A Great Beginning
The RAND Corporation’s the boon of the world
ON OCTOBER 1, 1945, less than two months after the dropping of two nuclear bombs on Japan, the commanding general of the U.S. Army Air Forces boarded a flight from Washington, D.C., to San Francisco on a trip he was certain would be as momentous as the Manhattan Project.
A man of medium stature, with pudgy features, clear eyes, and a constant smile, General Henry Harley "Hap" Arnold was a true believer in the power of the Air Force. He was one of only nine people ever to earn the rank of five-star general and the only one with that rank in the Air Force. He had received his military pilot license in 1912, and since then had pushed for an Air Force independent of the Army; he never wavered in his conviction of the usefulness of maximum destructive power in combat. On hearing doubts on the legitimacy of the Allied fire bombing in Dresden, Germany, Arnold wrote, "We must not get soft. War must be destructive and to a certain extent inhuman and ruthless."
General Arnold had welcomed the development and deployment of nuclear bombs—especially since it had fallen to the Army Air Force to deliver, and thus control, that mightiest of weapons. (By 1947 President Truman would cleave the Air Force from its Army concatenation, setting up both services as rivals for the Pentagon’s largesse.) But Arnold was concerned that the amazing concentration of scientific minds that had made possible the Manhattan Project would prove hard to duplicate under peacetime conditions.
Washington had recruited talent from far and wide for its crusade against the Axis. The production capabilities and sheer output of the country’s industries (General Motors, Ford, U.S. Steel, General Electric) had been harnessed by the best and the brightest minds from the country’s top scientific research centers (MIT, Princeton, Columbia), giving the world radar, jet fighters, the atom bomb. In the span of four years, the country had grown from a second-rate power to the greatest military behemoth in history. It was the dawn of the American New Order. Like ancient Athens and her league, it would be an empire of the willing—America’s allies willed her to rule the world and rule the world she would.
Yet now that the battle was won, the unlikely alliance that had guided the United States to victory was splitting apart. Businesses wanted to make money and scientists wanted to do research. Few wanted to put up with the military’s restrictions and low pay. General Arnold feared that if everybody went back to industry or academia, America’s enemies could one day hold sway. The likeliest adversary: our erstwhile wartime ally, the Soviet Union.
Already in March 1946, former British prime minister Winston Churchill had warned about an Iron Curtain descending on Europe. Soviet leader Joseph Stalin had shattered his wartime alliance with the United States, and his troops, firmly in control of Central and Eastern Europe, were pressuring Italy and France. Soviet boots seemed ready to crush all political opposition; it was only a matter of time before a major American-Soviet conflict developed. That was why Arnold was flying to California, to find a way to hire the best brains in the country, put them together in a space they could call their own, and have them come up with weapons nobody had ever imagined.
Even in the midst of the war, a year earlier, Arnold had requested his chief scientific adviser, a colorful Hungarian named Theodore von Kármán (who was also director of the Guggenheim Laboratories), to devise a plan to entice scientists to continue working for the Air Force during peacetime. Kármán had come up with a report called "Toward New Horizons," which called for the establishment of a new kind of scientific community, "a nucleus for scientific groups such as those which successfully assisted in the command and staff work in the field during the war," a university without students and with the Air Force as its only client. In other words, a prototype for the organization that would become RAND. Arnold had been delighted with the plan, but the exigencies of the war had made him put it aside until the right moment. That moment came when lean, steely-jawed, blue-eyed former test pilot Franklin R. Collbohm, visiting from California, came into Arnold’s office one day in September of 1945.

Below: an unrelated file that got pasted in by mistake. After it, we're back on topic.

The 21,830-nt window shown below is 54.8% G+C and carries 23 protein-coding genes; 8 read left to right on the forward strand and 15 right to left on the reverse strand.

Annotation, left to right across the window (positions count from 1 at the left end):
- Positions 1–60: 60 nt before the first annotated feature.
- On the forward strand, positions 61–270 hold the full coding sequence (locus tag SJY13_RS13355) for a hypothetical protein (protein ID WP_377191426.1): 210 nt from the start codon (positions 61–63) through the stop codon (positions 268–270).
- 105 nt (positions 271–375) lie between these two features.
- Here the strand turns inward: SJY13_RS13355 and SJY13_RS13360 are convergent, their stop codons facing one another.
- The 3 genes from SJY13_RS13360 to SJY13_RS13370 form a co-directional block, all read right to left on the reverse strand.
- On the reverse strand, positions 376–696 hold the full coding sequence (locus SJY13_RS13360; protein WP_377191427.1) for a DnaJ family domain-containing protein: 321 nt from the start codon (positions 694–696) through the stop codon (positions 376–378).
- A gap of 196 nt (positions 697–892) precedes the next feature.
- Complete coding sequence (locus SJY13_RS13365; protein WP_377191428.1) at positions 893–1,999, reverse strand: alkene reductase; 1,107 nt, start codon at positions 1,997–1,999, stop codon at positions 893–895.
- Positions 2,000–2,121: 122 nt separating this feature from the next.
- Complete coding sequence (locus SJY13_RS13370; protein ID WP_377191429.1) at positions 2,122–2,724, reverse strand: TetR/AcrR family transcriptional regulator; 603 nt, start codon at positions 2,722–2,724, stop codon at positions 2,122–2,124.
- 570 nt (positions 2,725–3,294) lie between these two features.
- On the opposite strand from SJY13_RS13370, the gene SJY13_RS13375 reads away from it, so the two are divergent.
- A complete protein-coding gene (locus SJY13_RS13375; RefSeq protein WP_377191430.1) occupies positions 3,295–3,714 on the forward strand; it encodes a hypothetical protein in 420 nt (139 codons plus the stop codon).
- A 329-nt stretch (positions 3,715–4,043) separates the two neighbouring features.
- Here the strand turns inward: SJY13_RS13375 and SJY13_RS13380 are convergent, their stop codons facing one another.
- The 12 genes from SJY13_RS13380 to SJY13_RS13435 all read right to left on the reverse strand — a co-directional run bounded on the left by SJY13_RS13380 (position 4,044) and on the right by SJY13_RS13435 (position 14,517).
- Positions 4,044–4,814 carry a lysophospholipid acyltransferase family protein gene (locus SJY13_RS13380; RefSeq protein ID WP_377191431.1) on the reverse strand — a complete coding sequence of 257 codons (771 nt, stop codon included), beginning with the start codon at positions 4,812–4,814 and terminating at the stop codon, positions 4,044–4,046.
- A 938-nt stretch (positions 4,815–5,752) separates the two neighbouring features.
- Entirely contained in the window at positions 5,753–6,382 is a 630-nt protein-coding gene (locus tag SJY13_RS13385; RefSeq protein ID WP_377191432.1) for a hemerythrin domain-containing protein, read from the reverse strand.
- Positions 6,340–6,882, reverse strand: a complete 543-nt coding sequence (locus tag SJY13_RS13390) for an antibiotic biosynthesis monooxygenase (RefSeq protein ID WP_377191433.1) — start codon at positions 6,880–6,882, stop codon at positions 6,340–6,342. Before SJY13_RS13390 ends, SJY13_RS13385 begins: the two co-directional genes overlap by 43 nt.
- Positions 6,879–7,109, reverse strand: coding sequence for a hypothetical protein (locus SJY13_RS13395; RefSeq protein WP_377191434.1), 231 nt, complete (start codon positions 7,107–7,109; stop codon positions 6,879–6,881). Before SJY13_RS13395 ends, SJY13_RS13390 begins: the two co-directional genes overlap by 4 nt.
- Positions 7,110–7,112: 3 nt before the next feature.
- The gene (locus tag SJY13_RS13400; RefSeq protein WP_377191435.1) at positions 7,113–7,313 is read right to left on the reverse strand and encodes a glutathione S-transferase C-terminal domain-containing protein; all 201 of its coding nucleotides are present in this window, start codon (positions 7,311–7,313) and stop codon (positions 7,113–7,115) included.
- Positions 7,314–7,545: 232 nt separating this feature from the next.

A fanatically fit former marine, Collbohm swam in his pool every morning, rain or shine, before going to work. He had fled his childhood environs in upstate New York for the wide skies and opportunities of the West as soon as he could, eventually becoming the right-hand man of Donald Douglas, head of Douglas Aircraft, America’s largest airplane manufacturer, and the special assistant to Arthur E. Raymond, the company’s vice president and head of engineering.
Arnold and Collbohm had met in 1942, when Collbohm procured nascent radar technology being developed at the Massachusetts Institute of Technology for the Army Air Force. Both men shared a passion for aircraft and a deep love for the armed forces, to the point that they might have been inverse images of each other—Arnold advocating for scientists among the military and Collbohm standing up for the Air Force among the intelligentsia.
Like Arnold, Collbohm was concerned with the imminent dispersal of the best brains the United States could hire, and had approached a number of officials in Washington, D.C., about finding a way to retain top scientists after the war, with little success. When he finally came to Arnold’s office, though, Collbohm did not even have to finish describing his idea for setting up an advisory group of independent scientists consulting for the military before the general slapped his desk and exclaimed, "I know just what you’re going to tell me. It’s the most important thing we can do." He told Collbohm to call Douglas right away to enlist his cooperation; they were to meet at California’s Hamilton Air Force Base in two days. Collbohm was to have a list of all the things required to make the project come to fruition—the men, the machines, the money.